Your RDA of Irony

Byzantine Eugenics

July 26, 811:  The Emperor Nicephorus Should Have Stuck to Accounting

Have you ever wondered why the Greeks don’t look like Colin Farrell, Val Kilmer or anyone else in the cast of “Alexander”?

Of course, you could say that Oliver Stone is a lunatic; and that would end the argument. However, if you further added that Macedonians are not Greeks, then I would venture this correction. In antiquity, Macedonians were the equivalent of redneck Greeks. They would have fewer teeth than Athenians, and would probably paste hardware decals on their chariots. Nonetheless, they would have been–barely (over Demosthenes’ battered body)–included in the Hellenic world.

Which brings us back to our original question: why do Greeks look like Armenians? (Come on: you can’t tell the difference, either.) The fact is that they are Armenian, the descendants of a massive relocation program undertaken by the Byzantine Emperor Nicephorus I.

By the ninth century, Greece was largely unpopulated. Five centuries of barbarian invasions were not great for demographics. Those Hellenes who had not been massacred or carried off into slavery huddled behind the walls of the few remaining cities. Yet across the Bosphorus, Anatolia was thriving. (Visigoths, Huns, Bulgars and Slavs evidently couldn’t swim.) Emperor Nicephorus (r. 802-811), who was a financier by training, decided to redistribute Anatolia’s surplus population to Greece. The Armenian provinces had people to spare, and the Imperial coercion was mitigated with the promise of free and rich lands.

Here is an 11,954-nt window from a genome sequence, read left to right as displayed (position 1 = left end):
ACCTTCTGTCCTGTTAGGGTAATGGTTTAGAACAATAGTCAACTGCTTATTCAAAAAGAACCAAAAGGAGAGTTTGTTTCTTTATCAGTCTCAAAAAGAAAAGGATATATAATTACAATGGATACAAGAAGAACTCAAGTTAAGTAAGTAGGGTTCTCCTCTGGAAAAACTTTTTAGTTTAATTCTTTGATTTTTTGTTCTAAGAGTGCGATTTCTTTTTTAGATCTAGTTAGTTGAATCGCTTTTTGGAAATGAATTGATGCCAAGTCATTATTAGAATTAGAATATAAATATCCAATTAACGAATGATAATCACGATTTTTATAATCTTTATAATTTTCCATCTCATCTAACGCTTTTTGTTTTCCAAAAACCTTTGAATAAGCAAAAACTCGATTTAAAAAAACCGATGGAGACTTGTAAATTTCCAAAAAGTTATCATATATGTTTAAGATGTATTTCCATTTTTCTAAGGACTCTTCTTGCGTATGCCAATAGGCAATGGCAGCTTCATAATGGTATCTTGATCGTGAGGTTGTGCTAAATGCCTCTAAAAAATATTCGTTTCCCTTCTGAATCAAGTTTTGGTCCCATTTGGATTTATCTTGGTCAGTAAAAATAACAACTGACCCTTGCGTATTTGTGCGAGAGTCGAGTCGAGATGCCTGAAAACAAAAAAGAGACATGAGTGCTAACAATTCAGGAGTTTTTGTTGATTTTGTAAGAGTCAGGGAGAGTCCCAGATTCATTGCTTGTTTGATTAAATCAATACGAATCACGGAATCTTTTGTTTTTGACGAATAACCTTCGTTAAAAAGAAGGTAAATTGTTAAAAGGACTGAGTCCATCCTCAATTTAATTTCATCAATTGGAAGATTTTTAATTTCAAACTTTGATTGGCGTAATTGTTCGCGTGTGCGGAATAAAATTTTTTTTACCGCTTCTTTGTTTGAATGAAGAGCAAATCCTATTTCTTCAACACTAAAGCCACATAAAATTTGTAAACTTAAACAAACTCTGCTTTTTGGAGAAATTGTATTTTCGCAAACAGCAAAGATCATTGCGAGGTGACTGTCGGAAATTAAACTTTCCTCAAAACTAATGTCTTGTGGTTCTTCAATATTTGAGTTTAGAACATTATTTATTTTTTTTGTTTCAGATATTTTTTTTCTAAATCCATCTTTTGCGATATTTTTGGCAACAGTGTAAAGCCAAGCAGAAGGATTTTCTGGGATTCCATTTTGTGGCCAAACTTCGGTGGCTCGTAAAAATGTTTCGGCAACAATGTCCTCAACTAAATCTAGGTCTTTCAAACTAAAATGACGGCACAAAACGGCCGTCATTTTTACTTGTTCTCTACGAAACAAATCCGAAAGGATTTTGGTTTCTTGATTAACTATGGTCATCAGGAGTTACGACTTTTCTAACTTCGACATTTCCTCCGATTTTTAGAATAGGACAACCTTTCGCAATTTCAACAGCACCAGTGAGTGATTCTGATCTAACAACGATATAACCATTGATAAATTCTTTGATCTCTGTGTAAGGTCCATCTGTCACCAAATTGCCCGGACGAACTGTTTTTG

Of course, there still was a problem with Bulgarian invasions, but the Emperor intended to take care of that. He certainly tried; today is the 1208th anniversary of Nicephorus’ death and defeat of his army. Mountain passes in Bulgaria can be tricky. Nicephorus was a much better accountant than general. He apparently also made an excellent goblet. The Bulgar Khan used Nicephorus’ skull as a drinking vessel.

Nonetheless, Nicephorus’ head had thought of a way to stabilize and revive Greece. It is just that Greeks no longer look like Greek Gods.

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